“I decided to resign for the betterment of the school. I’ve been there for 21 years. I didn’t want all this terrible media kerfuffle to tarnish the school. I decided it would be better if I just resigned,” Saccone said.

He posted multiple photos and videos of himself at the terrorist attack on Facebook before deleting everything once he realized what would happen to him. But the internet never forgets. 

The tech company CEO

Although Black people were not surprised at all, many online were confused to find a number of CEOs and relatively wealthy people who had participated in the terrorist attack. 

Chicago CEO Bradley Rukstales was removed as head of tech company Cogensia, according to The Chicago Tribune, after he was arrested by the Department of Justice and slapped with a number of federal charges.  

Rukstales seemed to realize his mistake once he made it back to Chicago, calling it “the single worst personal decision of my life” when he was confronted by a local news station. 

The Chicago real estate agent

A Chicago real estate agent, Libby Andrews was also fired from her gig after sharing dozens of photos of her breaking into the Capitol Building, according to The Chicago Tribune. 

“I had no idea people were breaking in and that destruction was happening. It was like a party. There was nothing negative going on at all,” she said, despite photos shared by the newspaper of her at the riot. 

The contractor from Iowa

Doug Jensen, a 41-year-old man from Des Moines, Iowa, was fired from his job at Forrest & Associate Masonry after the FBI hit him with five serious charges related to the assault on the Capitol Building, according to local outlet KCCI.

The UFC Hall-of-Famer

One of the more notable firings was of Pat Miletich, a former UFC fighter and hall-of-famer who was working as a color commentator for Legacy Fighting Alliance. 

After he was seen at the attack, he took to Instagram to claim there was no violence, even though six people died and dozens of police officers were injured, according to Yahoo News. 

The firefighter from Sanford, Florida

A firefighter in with the Sanford, Florida Fire Department was put on administrative leave, according to the Orlando Sentinel, after he was seen standing near House Speaker Nancy Pelosi’s office.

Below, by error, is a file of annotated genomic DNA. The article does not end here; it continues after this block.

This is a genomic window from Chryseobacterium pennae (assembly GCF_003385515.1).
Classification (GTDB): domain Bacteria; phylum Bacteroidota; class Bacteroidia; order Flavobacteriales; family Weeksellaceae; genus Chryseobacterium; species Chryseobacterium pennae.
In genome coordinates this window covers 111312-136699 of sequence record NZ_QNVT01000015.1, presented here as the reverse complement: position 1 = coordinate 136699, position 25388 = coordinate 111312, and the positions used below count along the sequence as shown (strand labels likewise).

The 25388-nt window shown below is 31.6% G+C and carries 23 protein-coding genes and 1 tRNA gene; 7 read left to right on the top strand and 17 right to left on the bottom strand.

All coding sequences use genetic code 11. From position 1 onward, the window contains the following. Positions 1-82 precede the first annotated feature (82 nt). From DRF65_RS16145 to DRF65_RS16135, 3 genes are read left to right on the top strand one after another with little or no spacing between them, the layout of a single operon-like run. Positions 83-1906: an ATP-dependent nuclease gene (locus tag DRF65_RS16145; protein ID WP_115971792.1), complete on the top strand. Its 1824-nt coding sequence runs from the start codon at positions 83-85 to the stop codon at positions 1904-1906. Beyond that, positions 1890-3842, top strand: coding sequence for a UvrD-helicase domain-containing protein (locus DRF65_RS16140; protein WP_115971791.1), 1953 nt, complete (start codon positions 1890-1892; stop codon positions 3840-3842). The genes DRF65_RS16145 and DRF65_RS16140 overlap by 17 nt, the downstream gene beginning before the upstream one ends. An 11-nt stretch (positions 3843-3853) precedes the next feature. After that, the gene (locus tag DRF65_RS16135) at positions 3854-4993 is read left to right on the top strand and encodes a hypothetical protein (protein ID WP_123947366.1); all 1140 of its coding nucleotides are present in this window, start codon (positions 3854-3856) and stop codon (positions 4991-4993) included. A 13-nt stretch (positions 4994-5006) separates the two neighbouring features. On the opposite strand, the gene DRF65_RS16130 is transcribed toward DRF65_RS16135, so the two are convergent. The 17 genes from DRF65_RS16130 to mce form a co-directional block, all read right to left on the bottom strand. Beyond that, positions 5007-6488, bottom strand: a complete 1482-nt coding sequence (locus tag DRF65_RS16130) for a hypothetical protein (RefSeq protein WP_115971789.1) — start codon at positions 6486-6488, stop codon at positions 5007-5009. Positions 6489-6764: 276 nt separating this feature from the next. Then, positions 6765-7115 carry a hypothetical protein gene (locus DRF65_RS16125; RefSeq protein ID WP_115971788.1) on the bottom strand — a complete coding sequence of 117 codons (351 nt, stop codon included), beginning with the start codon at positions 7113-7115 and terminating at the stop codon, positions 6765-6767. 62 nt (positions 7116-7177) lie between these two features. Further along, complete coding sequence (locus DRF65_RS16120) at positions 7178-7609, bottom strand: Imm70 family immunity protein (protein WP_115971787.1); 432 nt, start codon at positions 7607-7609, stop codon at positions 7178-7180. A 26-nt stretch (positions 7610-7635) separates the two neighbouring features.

The fire department identified him as Andy Williams. 

The Retired Air Force Lieutenant Colonel

Retired Air Force Lieutenant Colonel Larry Rendell Brock Jr. was also removed from his position at Hillwood Airways, a Dallas company owned by Ross Perot Jr.

“I can also confirm he no longer works for the company. Hillwood Airways has not released additional statements on this topic,” Hillwood spokesman James Fuller told Courthouse News Service. 

Brock Jr. became one of the most noticed members of the mob because he was stalking around the Capitol Building with zip-tie handcuffs intending to take members of Congress hostage. He was eventually identified by The New Yorker. 

The Texas Republican Party sergeant-at-arms

Walter West, the sergeant-at-arms for the Republican Party of Texas, was terminated from his position after he took to Facebook to express his support for the attack on Congress. 

Despite writing as if he attended the attack, he later said he never went. 

"The Republican Party of Texas in no way endorses Walter West's statement about the lawlessness occurring at the Capitol Building. He will be removed as Sergeant-at-Arms for the Party," according to a statement the party sent to CBS News and posted on Twitter. 

CNN reported that a number of police departments and public schools are now reviewing video after reports that members of their staff attended the arrest, and more firings are sure to come as the FBI and Justice Department announce more charges.